The new project will be a collaboration between the Open University, the University of Bradford, the University of Warwick, Student Minds, Jisc, and the University Mental Health Advisers Network (UMHAN).
To be eligible for a share of the funding, projects must develop targeted interventions, supporting student groups that may be at an increased risk of poor mental health, or learners who may face barriers to accessing support – for example international students, part-time students, or those with caring responsibilities.
Starting this summer, the OU’s ‘Positive Digital Practices project’ is focused on the mental wellbeing of part-time, commuter and distance learning students.
Kellie Mote, Jisc subject specialist on assistive tech/accessibility said:
“Jisc will be providing a steer on all things digital for this important new project, something we’re excited to do. We look forward to collaborating with those involved, and to making a real impact by weaving wellbeing into university life.”
“As well as supporting this project, we’ve created a code of practice for wellbeing and mental health analytics, exploring ways in which universities can use data to inform decisions on how they support their learners. We have also co-created a report with Emerge Education to share how universities can embrace technology to improve wellbeing offers.”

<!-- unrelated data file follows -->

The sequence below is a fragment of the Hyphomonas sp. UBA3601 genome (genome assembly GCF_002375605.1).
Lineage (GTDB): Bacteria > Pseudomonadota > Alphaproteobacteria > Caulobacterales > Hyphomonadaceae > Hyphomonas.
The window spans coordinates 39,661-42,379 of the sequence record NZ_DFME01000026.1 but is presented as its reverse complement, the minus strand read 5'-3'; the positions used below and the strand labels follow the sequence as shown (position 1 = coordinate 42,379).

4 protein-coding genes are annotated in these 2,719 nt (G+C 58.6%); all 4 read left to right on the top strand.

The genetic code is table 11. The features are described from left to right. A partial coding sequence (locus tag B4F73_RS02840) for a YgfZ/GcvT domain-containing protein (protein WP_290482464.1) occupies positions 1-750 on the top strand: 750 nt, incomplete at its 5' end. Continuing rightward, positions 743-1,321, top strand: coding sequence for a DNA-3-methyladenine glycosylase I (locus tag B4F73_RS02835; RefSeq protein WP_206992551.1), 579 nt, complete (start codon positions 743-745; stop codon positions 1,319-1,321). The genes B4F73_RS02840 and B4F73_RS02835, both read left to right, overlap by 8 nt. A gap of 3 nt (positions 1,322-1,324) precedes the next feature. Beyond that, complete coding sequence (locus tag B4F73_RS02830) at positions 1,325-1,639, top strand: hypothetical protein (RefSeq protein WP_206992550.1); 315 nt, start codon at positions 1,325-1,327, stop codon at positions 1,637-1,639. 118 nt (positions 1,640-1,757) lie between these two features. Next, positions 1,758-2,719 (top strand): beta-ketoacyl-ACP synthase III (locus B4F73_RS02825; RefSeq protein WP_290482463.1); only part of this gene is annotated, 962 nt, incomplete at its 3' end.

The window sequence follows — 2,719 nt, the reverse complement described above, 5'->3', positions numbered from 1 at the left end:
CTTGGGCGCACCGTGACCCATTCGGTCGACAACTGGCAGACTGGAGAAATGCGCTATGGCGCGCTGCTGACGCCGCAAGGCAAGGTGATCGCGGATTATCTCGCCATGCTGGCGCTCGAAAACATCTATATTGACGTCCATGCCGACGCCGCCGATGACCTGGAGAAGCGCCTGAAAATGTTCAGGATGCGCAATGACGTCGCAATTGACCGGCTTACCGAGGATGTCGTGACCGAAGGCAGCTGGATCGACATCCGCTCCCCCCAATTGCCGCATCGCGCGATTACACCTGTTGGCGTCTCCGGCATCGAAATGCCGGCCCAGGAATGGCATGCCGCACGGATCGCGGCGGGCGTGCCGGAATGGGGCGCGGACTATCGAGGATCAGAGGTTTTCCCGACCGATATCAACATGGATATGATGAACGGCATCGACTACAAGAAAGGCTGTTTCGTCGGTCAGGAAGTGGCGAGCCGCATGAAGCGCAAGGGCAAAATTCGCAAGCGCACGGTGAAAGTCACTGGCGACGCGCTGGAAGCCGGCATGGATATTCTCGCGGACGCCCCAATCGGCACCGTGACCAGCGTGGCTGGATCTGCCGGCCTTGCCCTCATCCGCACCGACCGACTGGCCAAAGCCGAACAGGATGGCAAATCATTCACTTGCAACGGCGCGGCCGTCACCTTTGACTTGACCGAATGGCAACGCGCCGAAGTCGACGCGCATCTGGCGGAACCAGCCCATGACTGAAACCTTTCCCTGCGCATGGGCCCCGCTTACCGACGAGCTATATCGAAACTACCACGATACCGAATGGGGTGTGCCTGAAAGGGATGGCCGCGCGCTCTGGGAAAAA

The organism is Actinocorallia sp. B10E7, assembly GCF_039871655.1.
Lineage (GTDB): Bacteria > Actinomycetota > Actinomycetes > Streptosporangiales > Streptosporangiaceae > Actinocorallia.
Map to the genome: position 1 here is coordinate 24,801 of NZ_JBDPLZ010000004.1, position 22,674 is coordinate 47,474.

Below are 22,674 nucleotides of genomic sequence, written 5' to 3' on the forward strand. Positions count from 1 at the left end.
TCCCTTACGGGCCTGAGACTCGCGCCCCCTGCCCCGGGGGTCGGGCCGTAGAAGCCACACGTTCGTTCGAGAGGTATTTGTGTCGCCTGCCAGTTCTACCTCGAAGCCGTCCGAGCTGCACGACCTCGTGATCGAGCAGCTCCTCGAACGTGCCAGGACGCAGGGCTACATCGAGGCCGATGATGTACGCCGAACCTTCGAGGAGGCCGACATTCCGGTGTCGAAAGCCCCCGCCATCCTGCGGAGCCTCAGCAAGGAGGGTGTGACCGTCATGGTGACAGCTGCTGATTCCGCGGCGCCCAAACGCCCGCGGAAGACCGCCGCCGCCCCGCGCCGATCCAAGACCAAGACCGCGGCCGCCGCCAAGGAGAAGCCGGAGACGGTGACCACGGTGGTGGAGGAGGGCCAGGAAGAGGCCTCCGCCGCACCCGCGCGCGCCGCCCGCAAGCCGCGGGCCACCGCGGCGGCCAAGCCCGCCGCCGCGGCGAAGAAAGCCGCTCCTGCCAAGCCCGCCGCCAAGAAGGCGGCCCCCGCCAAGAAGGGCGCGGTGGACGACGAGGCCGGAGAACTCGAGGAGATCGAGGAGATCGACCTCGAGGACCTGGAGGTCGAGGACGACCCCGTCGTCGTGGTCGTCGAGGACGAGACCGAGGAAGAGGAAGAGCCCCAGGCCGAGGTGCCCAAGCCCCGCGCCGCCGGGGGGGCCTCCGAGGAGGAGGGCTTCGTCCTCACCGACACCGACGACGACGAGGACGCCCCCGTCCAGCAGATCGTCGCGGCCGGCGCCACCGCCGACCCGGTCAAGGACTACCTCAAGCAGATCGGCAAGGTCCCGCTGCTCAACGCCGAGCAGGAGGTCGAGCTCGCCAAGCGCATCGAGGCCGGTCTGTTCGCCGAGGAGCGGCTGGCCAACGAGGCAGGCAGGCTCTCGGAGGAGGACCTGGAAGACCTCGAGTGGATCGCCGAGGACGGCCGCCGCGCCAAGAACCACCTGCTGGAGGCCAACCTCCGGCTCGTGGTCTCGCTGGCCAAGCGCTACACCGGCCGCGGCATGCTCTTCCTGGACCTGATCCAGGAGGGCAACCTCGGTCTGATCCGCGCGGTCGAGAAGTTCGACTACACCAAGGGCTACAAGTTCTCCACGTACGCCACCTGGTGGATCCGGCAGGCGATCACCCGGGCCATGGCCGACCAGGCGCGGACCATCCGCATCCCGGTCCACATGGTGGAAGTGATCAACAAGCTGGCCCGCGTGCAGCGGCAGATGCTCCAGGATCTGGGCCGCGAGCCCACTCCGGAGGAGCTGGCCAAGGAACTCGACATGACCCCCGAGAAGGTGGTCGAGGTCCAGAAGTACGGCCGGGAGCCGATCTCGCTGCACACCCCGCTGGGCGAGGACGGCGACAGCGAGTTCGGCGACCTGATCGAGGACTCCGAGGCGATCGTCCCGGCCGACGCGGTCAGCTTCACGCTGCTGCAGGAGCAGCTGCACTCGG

“It is recognised in the sector that part-time, distance and commuter students are harder to hear, and that different levels of engagement with campus can impact sense of belonging, wellbeing and academic outcomes. We’re delighted that the OfS are funding this exciting, two-year collaborative project, that will scale up positive digital practices and support the wellbeing of harder to reach students, who deserve excellent wellbeing support.”
“Having a mental health condition should not be a barrier to success in higher education, but for many students this is still the case. Data shows that students reporting a mental health condition are more likely to drop out, less likely to graduate with a first or 2:1, and less likely to progress into skilled work or further study – compared to students without a declared condition.
“We also know that students come to university or college from a range of backgrounds and that their individual journey, and the kind of support they require, is likely to be influenced by their specific circumstances. That’s why this funding of targeted interventions for student mental health is so important.”
Working with the Department of Health and Social Care and the Department for Education, the OfS able to fund projects across a range universities and colleges, targeting a number of priority groups.
“By paying attention to the diverse needs of students, universities and colleges can fine-tune the support they offer and ensure that all students, regardless of where they are from, have the best chance possible to succeed.”